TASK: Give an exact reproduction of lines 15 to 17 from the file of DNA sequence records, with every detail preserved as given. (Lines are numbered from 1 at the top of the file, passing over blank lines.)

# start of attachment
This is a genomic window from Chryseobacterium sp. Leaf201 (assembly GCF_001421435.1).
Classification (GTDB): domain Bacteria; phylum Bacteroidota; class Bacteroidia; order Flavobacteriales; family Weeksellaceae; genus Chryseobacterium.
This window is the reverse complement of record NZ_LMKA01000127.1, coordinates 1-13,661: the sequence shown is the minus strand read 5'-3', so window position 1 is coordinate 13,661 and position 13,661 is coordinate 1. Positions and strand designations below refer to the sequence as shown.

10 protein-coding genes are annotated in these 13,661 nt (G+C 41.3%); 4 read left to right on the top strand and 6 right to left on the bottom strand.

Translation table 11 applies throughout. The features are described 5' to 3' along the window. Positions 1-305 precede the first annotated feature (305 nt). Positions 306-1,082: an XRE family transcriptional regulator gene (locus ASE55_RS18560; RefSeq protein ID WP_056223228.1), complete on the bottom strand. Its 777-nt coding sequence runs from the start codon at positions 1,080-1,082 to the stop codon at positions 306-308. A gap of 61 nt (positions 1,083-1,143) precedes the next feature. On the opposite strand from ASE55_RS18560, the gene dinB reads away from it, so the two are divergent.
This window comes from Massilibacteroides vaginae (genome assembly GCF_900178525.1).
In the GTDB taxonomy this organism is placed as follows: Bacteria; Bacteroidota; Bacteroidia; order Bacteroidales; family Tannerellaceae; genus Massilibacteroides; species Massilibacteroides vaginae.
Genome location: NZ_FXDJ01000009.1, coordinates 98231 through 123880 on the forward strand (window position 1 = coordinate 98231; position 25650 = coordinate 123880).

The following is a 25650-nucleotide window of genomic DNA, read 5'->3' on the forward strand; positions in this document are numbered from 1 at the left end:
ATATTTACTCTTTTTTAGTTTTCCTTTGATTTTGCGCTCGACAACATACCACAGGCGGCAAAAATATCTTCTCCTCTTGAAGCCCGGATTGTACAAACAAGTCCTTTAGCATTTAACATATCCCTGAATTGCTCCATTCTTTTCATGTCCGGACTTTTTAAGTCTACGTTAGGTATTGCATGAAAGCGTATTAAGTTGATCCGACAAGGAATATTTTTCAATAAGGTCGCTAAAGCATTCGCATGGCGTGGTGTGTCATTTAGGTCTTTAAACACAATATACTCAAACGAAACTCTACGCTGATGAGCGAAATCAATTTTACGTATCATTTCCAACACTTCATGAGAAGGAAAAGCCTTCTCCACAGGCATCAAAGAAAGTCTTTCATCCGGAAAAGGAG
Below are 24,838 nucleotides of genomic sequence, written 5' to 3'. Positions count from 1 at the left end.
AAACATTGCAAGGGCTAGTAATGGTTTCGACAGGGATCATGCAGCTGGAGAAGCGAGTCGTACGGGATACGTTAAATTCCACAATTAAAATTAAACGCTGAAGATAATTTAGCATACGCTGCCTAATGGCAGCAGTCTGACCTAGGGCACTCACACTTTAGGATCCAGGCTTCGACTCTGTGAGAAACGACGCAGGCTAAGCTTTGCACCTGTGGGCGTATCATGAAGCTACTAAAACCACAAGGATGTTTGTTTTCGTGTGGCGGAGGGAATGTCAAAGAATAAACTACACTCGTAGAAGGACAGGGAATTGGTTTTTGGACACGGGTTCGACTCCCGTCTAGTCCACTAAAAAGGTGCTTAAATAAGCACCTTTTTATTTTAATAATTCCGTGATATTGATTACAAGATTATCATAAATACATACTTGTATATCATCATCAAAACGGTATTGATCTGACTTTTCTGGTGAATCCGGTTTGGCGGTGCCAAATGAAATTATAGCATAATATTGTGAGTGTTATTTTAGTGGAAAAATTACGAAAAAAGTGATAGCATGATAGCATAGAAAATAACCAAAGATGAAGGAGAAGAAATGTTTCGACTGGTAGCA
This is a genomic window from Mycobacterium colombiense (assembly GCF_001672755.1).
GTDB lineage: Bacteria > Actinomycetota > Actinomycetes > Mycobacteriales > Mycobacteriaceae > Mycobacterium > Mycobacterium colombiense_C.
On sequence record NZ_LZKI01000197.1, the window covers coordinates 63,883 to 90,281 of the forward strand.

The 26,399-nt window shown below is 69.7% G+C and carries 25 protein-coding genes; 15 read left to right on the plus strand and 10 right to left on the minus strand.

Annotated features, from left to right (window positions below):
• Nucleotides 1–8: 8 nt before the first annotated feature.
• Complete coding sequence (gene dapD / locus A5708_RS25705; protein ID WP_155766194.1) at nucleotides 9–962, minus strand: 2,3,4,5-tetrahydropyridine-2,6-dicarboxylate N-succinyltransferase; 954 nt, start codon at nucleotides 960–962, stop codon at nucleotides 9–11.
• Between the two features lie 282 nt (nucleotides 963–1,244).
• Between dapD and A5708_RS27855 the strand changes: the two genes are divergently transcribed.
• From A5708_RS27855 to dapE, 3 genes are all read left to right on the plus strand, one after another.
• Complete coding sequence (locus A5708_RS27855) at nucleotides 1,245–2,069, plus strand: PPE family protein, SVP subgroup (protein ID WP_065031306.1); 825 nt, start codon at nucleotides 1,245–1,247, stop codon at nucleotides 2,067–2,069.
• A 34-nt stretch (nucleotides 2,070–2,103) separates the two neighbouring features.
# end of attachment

On sequence record NZ_LZKI01000197.1, the window covers coordinates 63,883 to 90,281 of the forward strand.

The 26,399-nt window shown below is 69.7% G+C and carries 25 protein-coding genes; 15 read left to right on the plus strand and 10 right to left on the minus strand.

Annotated features, from left to right (window positions below):